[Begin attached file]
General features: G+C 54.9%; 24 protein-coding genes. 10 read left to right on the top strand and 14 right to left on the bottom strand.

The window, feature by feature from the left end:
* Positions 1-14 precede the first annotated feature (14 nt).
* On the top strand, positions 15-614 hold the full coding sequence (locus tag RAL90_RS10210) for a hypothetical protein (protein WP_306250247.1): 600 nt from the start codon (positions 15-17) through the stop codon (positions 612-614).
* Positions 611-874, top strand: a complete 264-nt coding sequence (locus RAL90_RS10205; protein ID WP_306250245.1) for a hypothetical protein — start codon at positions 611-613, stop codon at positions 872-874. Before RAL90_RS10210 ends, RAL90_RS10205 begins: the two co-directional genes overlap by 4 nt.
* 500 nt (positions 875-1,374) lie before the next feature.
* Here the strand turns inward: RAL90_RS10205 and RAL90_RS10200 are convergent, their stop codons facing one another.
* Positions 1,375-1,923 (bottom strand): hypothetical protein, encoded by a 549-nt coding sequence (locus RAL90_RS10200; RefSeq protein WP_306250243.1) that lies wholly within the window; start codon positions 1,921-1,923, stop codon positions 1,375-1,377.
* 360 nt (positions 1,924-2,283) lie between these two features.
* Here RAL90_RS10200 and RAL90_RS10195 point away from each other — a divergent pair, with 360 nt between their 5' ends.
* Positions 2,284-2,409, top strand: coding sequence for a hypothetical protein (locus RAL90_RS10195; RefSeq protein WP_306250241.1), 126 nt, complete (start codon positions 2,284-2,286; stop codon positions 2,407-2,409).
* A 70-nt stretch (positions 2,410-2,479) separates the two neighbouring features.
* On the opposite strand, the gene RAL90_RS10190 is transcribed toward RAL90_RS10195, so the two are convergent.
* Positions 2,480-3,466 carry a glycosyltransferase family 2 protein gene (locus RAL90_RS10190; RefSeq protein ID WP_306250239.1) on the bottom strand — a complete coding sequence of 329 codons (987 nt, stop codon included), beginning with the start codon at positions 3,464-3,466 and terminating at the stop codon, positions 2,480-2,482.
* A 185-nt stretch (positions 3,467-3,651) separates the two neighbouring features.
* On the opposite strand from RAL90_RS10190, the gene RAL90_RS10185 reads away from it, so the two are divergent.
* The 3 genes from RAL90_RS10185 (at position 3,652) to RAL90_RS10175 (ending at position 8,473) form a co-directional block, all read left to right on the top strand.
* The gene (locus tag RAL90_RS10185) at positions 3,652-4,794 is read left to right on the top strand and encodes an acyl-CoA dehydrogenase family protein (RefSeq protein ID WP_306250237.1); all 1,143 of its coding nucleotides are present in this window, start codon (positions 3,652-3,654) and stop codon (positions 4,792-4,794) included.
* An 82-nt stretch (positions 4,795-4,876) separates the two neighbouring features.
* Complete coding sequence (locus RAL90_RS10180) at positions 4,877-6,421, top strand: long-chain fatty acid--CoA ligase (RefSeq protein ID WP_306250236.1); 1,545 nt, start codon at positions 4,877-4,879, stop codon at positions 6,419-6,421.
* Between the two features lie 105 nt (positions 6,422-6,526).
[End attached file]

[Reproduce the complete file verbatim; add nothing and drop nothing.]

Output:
General features: G+C 54.9%; 24 protein-coding genes. 10 read left to right on the top strand and 14 right to left on the bottom strand.

The window, feature by feature from the left end:
* Positions 1-14 precede the first annotated feature (14 nt).
* On the top strand, positions 15-614 hold the full coding sequence (locus tag RAL90_RS10210) for a hypothetical protein (protein WP_306250247.1): 600 nt from the start codon (positions 15-17) through the stop codon (positions 612-614).
* Positions 611-874, top strand: a complete 264-nt coding sequence (locus RAL90_RS10205; protein ID WP_306250245.1) for a hypothetical protein — start codon at positions 611-613, stop codon at positions 872-874. Before RAL90_RS10210 ends, RAL90_RS10205 begins: the two co-directional genes overlap by 4 nt.
* 500 nt (positions 875-1,374) lie before the next feature.
* Here the strand turns inward: RAL90_RS10205 and RAL90_RS10200 are convergent, their stop codons facing one another.
* Positions 1,375-1,923 (bottom strand): hypothetical protein, encoded by a 549-nt coding sequence (locus RAL90_RS10200; RefSeq protein WP_306250243.1) that lies wholly within the window; start codon positions 1,921-1,923, stop codon positions 1,375-1,377.
* 360 nt (positions 1,924-2,283) lie between these two features.
* Here RAL90_RS10200 and RAL90_RS10195 point away from each other — a divergent pair, with 360 nt between their 5' ends.
* Positions 2,284-2,409, top strand: coding sequence for a hypothetical protein (locus RAL90_RS10195; RefSeq protein WP_306250241.1), 126 nt, complete (start codon positions 2,284-2,286; stop codon positions 2,407-2,409).
* A 70-nt stretch (positions 2,410-2,479) separates the two neighbouring features.
* On the opposite strand, the gene RAL90_RS10190 is transcribed toward RAL90_RS10195, so the two are convergent.
* Positions 2,480-3,466 carry a glycosyltransferase family 2 protein gene (locus RAL90_RS10190; RefSeq protein ID WP_306250239.1) on the bottom strand — a complete coding sequence of 329 codons (987 nt, stop codon included), beginning with the start codon at positions 3,464-3,466 and terminating at the stop codon, positions 2,480-2,482.
* A 185-nt stretch (positions 3,467-3,651) separates the two neighbouring features.
* On the opposite strand from RAL90_RS10190, the gene RAL90_RS10185 reads away from it, so the two are divergent.
* The 3 genes from RAL90_RS10185 (at position 3,652) to RAL90_RS10175 (ending at position 8,473) form a co-directional block, all read left to right on the top strand.
* The gene (locus tag RAL90_RS10185) at positions 3,652-4,794 is read left to right on the top strand and encodes an acyl-CoA dehydrogenase family protein (RefSeq protein ID WP_306250237.1); all 1,143 of its coding nucleotides are present in this window, start codon (positions 3,652-3,654) and stop codon (positions 4,792-4,794) included.
* An 82-nt stretch (positions 4,795-4,876) separates the two neighbouring features.
* Complete coding sequence (locus RAL90_RS10180) at positions 4,877-6,421, top strand: long-chain fatty acid--CoA ligase (RefSeq protein ID WP_306250236.1); 1,545 nt, start codon at positions 4,877-4,879, stop codon at positions 6,419-6,421.
* Between the two features lie 105 nt (positions 6,422-6,526).